Under the banner, "march for justice and dignity", thousands in Paris rallied against police brutality on Sunday, with authorities using tear gas against some demonstrators.
Protesters chanted "no justice, no peace" and "police everywhere, justice nowhere" to call for an end to what they say is the use of excessive police force, especially against black and other minority groups.
The protest was the latest demonstration sparked by the alleged rape of a young black man by police in February.
The 22-year-old man, identified only as Theo, was allegedly raped with a police baton when officers stopped him in the northern Paris suburb Aulnay-sous-Bois. He was hospitalised for two weeks.
One officer has been charged with rape, while three others have been accused of aggravated assault. A lawyer for the officer charged with rape said that any injury inflicted was done accidentally. All have denied any intentional wrongdoing.
Theo has become a symbol
Since February, Theo has become a symbol of minority victims of police brutality, prompting widespread protests that have sometimes descended into riots.
At Sunday's march, Fatiha Bouras, a mother of a victim, said: "there are too many police killings, they have to stop".
Co-organiser Amal Bentounsi told the crowd, "We would like for justice to be served."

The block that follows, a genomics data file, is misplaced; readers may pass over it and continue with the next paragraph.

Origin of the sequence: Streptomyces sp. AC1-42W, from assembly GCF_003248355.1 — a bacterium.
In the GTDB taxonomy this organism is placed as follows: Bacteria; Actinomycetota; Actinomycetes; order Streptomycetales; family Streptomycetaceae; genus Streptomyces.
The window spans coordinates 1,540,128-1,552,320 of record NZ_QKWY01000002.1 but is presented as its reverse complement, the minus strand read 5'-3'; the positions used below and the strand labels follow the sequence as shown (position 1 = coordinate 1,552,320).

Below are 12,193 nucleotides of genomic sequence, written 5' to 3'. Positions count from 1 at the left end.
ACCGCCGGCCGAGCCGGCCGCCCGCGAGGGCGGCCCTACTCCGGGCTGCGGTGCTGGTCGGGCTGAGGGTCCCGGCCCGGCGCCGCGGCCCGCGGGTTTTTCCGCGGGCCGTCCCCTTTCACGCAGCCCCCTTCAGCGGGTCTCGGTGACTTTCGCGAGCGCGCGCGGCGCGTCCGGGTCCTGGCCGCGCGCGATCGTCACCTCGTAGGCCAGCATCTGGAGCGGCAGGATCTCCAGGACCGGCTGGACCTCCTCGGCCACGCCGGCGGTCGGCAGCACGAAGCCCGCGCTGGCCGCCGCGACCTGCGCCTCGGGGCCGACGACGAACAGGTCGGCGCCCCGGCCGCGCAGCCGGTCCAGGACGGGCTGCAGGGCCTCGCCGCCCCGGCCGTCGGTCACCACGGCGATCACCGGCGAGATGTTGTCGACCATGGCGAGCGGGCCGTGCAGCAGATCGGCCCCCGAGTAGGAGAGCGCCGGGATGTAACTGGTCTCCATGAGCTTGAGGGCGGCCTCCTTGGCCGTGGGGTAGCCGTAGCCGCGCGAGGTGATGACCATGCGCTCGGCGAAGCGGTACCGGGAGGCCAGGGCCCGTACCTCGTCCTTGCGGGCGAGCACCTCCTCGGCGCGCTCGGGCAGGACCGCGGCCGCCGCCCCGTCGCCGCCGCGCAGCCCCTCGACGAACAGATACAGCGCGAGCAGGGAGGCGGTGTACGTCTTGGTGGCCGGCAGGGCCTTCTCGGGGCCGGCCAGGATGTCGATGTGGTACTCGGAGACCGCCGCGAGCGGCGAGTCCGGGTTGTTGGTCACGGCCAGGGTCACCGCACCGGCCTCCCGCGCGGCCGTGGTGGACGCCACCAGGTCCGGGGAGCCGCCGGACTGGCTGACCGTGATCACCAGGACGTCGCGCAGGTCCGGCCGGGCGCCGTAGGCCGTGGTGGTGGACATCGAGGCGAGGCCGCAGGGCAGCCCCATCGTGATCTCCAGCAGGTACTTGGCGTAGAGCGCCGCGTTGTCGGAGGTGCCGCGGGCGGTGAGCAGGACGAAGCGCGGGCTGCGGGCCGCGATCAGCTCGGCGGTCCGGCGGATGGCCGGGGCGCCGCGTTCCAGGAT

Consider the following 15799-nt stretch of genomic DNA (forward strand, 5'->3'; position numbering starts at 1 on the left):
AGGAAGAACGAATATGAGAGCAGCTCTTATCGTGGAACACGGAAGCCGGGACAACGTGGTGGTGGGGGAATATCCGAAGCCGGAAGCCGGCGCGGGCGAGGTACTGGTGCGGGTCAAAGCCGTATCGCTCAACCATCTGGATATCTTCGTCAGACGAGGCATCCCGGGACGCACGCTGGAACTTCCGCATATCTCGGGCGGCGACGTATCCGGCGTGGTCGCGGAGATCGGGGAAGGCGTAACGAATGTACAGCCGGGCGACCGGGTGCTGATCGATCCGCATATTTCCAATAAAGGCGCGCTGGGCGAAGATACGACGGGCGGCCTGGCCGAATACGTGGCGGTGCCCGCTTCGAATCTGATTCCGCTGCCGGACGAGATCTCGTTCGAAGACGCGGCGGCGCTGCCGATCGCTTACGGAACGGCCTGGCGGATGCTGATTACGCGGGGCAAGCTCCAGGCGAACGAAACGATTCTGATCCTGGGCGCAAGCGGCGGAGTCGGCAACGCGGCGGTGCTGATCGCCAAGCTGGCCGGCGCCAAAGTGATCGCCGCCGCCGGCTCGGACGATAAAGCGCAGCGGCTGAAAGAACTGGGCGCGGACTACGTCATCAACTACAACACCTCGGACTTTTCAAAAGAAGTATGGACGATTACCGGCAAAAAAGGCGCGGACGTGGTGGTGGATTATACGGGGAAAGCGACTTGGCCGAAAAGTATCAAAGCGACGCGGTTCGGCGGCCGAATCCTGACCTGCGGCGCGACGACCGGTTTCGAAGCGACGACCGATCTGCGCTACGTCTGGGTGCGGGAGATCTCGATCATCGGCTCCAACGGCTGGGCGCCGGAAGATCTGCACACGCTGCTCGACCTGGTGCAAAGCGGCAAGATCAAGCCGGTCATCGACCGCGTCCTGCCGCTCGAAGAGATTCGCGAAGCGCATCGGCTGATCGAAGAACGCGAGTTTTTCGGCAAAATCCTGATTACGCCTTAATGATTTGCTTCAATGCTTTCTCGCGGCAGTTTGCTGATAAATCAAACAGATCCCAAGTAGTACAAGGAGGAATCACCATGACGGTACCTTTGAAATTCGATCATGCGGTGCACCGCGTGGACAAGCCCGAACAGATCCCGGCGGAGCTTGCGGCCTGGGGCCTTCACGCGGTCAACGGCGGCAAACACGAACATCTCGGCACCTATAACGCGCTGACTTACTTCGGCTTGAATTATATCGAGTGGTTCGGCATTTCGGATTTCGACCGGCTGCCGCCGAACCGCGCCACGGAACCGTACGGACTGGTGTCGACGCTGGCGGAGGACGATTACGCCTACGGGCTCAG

Her brother, Amine Bentounsi, was killed by police during a chase in a northern Paris suburb in 2012. This week, the officer involved, Damien Saboundjian, was found guilty of deliberate assault resulting in death and given a five-year suspended sentence.
|Protests and riots have taken place across France since 2005, calling for the end to what many call the excessive use of force by police [Gonzalo Fuentes/Reuters]|
Others at Sunday's protests held banners with the faces of other people who they say have been victims of police violence, including Adama Traore.
On the same night that Theo was allegedly raped, a sold-out concert took place to support the family of Traore who died in police custody in July 2016.
It was his case that propelled the issue of police brutality into the spotlight across France last year. Police originally said he died of a heart attack, but a second autopsy found Adama passed away due to asphyxiation. An investigation is still ongoing.
And in 2005, France experienced what some call the worst riots in 40 years after the deaths two teenagers - Bouna Traore and Zyed Benna - who were electrocuted while hiding from police in a power transformer.
That incident prompted three weeks of violence in which 10,000 cars and 300 buildings were set on fire, spurring Nicolas Sarkozy, then interior minister, to declare a state of emergency. In 2015, the officers involved were cleared of any wrongdoing.
Sunday's protests and similar demonstrations that have taken place since 2005 have also highlighted long-standing grievances found in French suburbs, which are home to large numbers of immigrants.
A 2009 study found that a person of African or Caribbean background is six times more likely to be stopped by French police than a white person.